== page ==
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Howard has had her fingers on the pulse of Greer's dynamic growth

Planning and Zoning Secretary retires May 1

By Jim Fair, Editor
Published on Tuesday, April 23, 2013

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Darlene Howard, Planning and Zoning secretary, has attended her final meeting and awaits for May 1 to retire.

Jim Fair

Darlene Howard, Planning and Zoning secretary, has attended her final meeting and awaits for May 1 to retire.



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City Planning and Zoning Coordinator Glenn Pace and Darlene Howard have been side by side for much of the preservation of historical Greer and development of contemporary Greer in business and industry.

Jim Fair

City Planning and Zoning Coordinator Glenn Pace and Darlene Howard have been side by side for much of the preservation of historical Greer and development of contemporary Greer in business and industry.

Darlene Howard is on the move again. Only this time she will be leaving her job as Planning and Zoning secretary to enjoy more time with her family.

Through 15 years of service with the City of Greer, Howard will retire on May 1. She has worked with two city administrators and four department heads.

“I don’t know what I’m going to do when Darlene leaves us,” said Glenn Pace, Planning and Zoning Coordinator. “She has done a terrific job and I’m going to miss her.”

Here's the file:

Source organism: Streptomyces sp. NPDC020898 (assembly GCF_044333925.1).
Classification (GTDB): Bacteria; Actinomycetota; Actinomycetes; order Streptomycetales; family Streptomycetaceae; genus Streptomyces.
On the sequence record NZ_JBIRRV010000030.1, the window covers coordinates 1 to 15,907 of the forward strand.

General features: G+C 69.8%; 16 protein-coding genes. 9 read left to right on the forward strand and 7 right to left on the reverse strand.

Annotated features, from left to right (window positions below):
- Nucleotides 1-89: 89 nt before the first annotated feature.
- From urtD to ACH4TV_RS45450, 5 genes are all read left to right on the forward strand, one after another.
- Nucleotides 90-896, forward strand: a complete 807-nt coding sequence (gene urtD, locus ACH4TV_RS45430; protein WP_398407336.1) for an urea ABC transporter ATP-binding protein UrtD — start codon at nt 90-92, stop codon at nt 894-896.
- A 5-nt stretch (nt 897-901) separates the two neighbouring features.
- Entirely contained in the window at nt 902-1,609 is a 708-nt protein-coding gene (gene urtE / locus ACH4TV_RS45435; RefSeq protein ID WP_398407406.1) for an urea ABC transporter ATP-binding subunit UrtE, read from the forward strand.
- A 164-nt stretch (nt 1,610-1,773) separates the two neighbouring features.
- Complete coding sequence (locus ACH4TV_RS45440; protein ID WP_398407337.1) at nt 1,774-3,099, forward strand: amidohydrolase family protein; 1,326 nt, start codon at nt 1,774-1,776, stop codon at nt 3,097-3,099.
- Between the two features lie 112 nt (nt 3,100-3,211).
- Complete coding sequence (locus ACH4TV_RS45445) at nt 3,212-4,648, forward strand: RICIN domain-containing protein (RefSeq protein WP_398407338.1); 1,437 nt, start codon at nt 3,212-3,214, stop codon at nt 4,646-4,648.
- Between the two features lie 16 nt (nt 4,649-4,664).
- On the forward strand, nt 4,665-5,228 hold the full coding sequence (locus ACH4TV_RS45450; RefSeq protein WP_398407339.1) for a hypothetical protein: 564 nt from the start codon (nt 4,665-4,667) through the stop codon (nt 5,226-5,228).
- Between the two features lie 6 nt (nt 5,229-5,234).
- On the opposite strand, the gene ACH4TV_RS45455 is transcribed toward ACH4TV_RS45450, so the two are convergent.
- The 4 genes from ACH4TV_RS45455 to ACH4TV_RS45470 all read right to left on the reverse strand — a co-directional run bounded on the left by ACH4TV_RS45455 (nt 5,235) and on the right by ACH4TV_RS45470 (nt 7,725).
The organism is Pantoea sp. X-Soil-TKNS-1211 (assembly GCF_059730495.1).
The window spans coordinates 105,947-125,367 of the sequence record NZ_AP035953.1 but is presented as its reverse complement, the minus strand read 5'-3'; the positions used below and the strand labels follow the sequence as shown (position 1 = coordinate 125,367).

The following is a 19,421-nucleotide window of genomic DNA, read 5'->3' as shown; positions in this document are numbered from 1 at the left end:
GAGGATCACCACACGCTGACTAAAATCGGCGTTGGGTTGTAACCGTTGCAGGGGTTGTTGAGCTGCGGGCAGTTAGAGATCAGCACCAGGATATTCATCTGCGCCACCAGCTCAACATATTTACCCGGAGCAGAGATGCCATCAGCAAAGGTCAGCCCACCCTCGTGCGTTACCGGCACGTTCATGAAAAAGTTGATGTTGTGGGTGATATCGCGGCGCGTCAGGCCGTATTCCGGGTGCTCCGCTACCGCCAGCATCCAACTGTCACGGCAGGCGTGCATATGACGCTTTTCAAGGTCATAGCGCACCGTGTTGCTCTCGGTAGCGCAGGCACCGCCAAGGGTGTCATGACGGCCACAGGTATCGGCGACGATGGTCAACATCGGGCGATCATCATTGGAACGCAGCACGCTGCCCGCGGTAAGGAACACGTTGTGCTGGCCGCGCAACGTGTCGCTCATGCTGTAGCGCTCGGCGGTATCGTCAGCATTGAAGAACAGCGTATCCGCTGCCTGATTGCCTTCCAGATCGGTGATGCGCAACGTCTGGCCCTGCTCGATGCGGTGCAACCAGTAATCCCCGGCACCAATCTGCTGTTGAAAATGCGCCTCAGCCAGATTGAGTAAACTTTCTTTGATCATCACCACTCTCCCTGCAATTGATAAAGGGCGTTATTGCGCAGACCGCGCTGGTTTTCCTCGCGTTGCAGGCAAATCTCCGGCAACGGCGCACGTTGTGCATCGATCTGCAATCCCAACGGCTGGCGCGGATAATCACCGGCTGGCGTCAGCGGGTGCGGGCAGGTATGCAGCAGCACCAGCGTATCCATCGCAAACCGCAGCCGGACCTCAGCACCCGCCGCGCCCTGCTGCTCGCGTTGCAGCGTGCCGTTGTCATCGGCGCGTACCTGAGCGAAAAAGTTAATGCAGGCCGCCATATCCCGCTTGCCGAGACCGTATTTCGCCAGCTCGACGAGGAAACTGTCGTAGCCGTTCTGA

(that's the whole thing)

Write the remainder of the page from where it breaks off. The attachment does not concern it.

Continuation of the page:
City Council will acknowledge Howard at city council tonight with special recognition of her retirement.

“I’m looking forward to (retirement). I have four grandchildren (two in Georgia and two in Texas). I plan on seeing them a lot,” Howard said.

What Howard has seen is Greer’s boom into a vastly different community than when she arrived at City Hall. Even her work address has changed four times.

“Darlene has seen the real growth of the community,” said Ed Driggers, City Administrator. “She has seen a lot of change and her fingers have been on those changes.”

Howard’s office was a workspace shoehorned into the old Greer Library on Trade Street and moved into the former city hall at the present Greer Heritage Museum. The new municipal complex was one that Howard saw materialize from conception to opening.

Howard’s philosophy has bode well for her throughout the years. “My rule of thumb is unless it is in hand, it’s not happening,” she said.

Little known to many in Greer was Howard’s vision of the origin of the Architectural Board of Review in 1998.  Howard and Greer historian Joada Hiatt convinced the city the integrity of Greer’s historical district needed to be maintained.

“So much was going on downtown and people did not know about our historic district. We wanted to protect our history and downtown,” Howard said. “That board was hard to get going. We started out with ten members and met at the old library.” The board has been stable with five members, including Hiatt, who live or work downtown.

After Howard’s last public appearance at last week’s Planning Advisory Commission meeting, with arms cuddling the planning commission notebook, she thrust her hands in the air and said, “Yea! That was my last meeting. Now all I’ve got to do is to get three sets of minutes done.”

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